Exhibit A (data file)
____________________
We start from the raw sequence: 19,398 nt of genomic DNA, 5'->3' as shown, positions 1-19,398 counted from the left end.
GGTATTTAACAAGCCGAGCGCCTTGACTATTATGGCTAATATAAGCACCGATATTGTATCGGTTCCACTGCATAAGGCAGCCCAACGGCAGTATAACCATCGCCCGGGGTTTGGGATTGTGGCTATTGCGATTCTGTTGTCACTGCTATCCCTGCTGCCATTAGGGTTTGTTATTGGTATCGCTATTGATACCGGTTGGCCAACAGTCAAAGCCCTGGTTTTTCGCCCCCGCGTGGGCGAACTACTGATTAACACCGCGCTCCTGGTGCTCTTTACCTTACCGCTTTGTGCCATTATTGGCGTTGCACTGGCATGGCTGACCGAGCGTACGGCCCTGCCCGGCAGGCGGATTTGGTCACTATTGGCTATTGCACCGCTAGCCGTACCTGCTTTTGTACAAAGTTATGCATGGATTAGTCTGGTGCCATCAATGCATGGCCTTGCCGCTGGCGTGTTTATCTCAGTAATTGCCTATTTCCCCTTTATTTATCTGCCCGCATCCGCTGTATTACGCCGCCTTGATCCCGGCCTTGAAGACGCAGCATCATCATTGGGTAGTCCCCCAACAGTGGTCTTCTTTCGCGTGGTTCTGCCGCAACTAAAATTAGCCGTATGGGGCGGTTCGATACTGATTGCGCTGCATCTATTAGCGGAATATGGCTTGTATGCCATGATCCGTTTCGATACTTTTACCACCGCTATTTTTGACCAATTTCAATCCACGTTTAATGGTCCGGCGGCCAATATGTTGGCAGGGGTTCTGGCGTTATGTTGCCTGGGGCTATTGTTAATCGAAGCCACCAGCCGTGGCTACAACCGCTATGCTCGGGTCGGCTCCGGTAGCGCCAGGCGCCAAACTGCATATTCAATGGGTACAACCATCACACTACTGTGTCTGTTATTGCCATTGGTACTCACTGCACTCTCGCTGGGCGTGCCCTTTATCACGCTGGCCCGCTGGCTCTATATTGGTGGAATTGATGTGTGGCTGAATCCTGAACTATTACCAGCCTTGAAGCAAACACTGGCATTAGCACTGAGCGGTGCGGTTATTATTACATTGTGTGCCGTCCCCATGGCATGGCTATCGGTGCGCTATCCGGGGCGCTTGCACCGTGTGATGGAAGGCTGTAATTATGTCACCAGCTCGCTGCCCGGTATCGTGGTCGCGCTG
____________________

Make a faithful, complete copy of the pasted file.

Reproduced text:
We start from the raw sequence: 19,398 nt of genomic DNA, 5'->3' as shown, positions 1-19,398 counted from the left end.
GGTATTTAACAAGCCGAGCGCCTTGACTATTATGGCTAATATAAGCACCGATATTGTATCGGTTCCACTGCATAAGGCAGCCCAACGGCAGTATAACCATCGCCCGGGGTTTGGGATTGTGGCTATTGCGATTCTGTTGTCACTGCTATCCCTGCTGCCATTAGGGTTTGTTATTGGTATCGCTATTGATACCGGTTGGCCAACAGTCAAAGCCCTGGTTTTTCGCCCCCGCGTGGGCGAACTACTGATTAACACCGCGCTCCTGGTGCTCTTTACCTTACCGCTTTGTGCCATTATTGGCGTTGCACTGGCATGGCTGACCGAGCGTACGGCCCTGCCCGGCAGGCGGATTTGGTCACTATTGGCTATTGCACCGCTAGCCGTACCTGCTTTTGTACAAAGTTATGCATGGATTAGTCTGGTGCCATCAATGCATGGCCTTGCCGCTGGCGTGTTTATCTCAGTAATTGCCTATTTCCCCTTTATTTATCTGCCCGCATCCGCTGTATTACGCCGCCTTGATCCCGGCCTTGAAGACGCAGCATCATCATTGGGTAGTCCCCCAACAGTGGTCTTCTTTCGCGTGGTTCTGCCGCAACTAAAATTAGCCGTATGGGGCGGTTCGATACTGATTGCGCTGCATCTATTAGCGGAATATGGCTTGTATGCCATGATCCGTTTCGATACTTTTACCACCGCTATTTTTGACCAATTTCAATCCACGTTTAATGGTCCGGCGGCCAATATGTTGGCAGGGGTTCTGGCGTTATGTTGCCTGGGGCTATTGTTAATCGAAGCCACCAGCCGTGGCTACAACCGCTATGCTCGGGTCGGCTCCGGTAGCGCCAGGCGCCAAACTGCATATTCAATGGGTACAACCATCACACTACTGTGTCTGTTATTGCCATTGGTACTCACTGCACTCTCGCTGGGCGTGCCCTTTATCACGCTGGCCCGCTGGCTCTATATTGGTGGAATTGATGTGTGGCTGAATCCTGAACTATTACCAGCCTTGAAGCAAACACTGGCATTAGCACTGAGCGGTGCGGTTATTATTACATTGTGTGCCGTCCCCATGGCATGGCTATCGGTGCGCTATCCGGGGCGCTTGCACCGTGTGATGGAAGGCTGTAATTATGTCACCAGCTCGCTGCCCGGTATCGTGGTCGCGCTG